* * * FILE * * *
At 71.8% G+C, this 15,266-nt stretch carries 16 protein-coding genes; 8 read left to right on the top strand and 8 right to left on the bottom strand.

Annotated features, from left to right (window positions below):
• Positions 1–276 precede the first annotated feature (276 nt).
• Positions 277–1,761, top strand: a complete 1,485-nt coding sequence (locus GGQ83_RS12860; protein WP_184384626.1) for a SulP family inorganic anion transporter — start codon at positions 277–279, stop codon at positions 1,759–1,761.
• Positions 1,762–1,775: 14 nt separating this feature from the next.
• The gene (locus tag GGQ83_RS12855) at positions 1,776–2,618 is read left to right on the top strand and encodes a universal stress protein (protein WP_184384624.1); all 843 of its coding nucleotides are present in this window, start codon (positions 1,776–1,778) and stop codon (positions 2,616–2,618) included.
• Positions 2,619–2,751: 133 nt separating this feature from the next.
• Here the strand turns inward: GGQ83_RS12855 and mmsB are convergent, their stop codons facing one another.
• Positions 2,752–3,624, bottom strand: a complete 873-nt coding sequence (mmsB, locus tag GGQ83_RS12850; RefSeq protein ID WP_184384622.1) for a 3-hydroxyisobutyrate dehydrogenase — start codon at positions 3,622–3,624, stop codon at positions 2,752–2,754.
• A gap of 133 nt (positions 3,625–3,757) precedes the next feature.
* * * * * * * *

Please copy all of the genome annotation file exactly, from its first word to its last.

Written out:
At 71.8% G+C, this 15,266-nt stretch carries 16 protein-coding genes; 8 read left to right on the top strand and 8 right to left on the bottom strand.

Annotated features, from left to right (window positions below):
• Positions 1–276 precede the first annotated feature (276 nt).
• Positions 277–1,761, top strand: a complete 1,485-nt coding sequence (locus GGQ83_RS12860; protein WP_184384626.1) for a SulP family inorganic anion transporter — start codon at positions 277–279, stop codon at positions 1,759–1,761.
• Positions 1,762–1,775: 14 nt separating this feature from the next.
• The gene (locus tag GGQ83_RS12855) at positions 1,776–2,618 is read left to right on the top strand and encodes a universal stress protein (protein WP_184384624.1); all 843 of its coding nucleotides are present in this window, start codon (positions 1,776–1,778) and stop codon (positions 2,616–2,618) included.
• Positions 2,619–2,751: 133 nt separating this feature from the next.
• Here the strand turns inward: GGQ83_RS12855 and mmsB are convergent, their stop codons facing one another.
• Positions 2,752–3,624, bottom strand: a complete 873-nt coding sequence (mmsB, locus tag GGQ83_RS12850; RefSeq protein ID WP_184384622.1) for a 3-hydroxyisobutyrate dehydrogenase — start codon at positions 3,622–3,624, stop codon at positions 2,752–2,754.
• A gap of 133 nt (positions 3,625–3,757) precedes the next feature.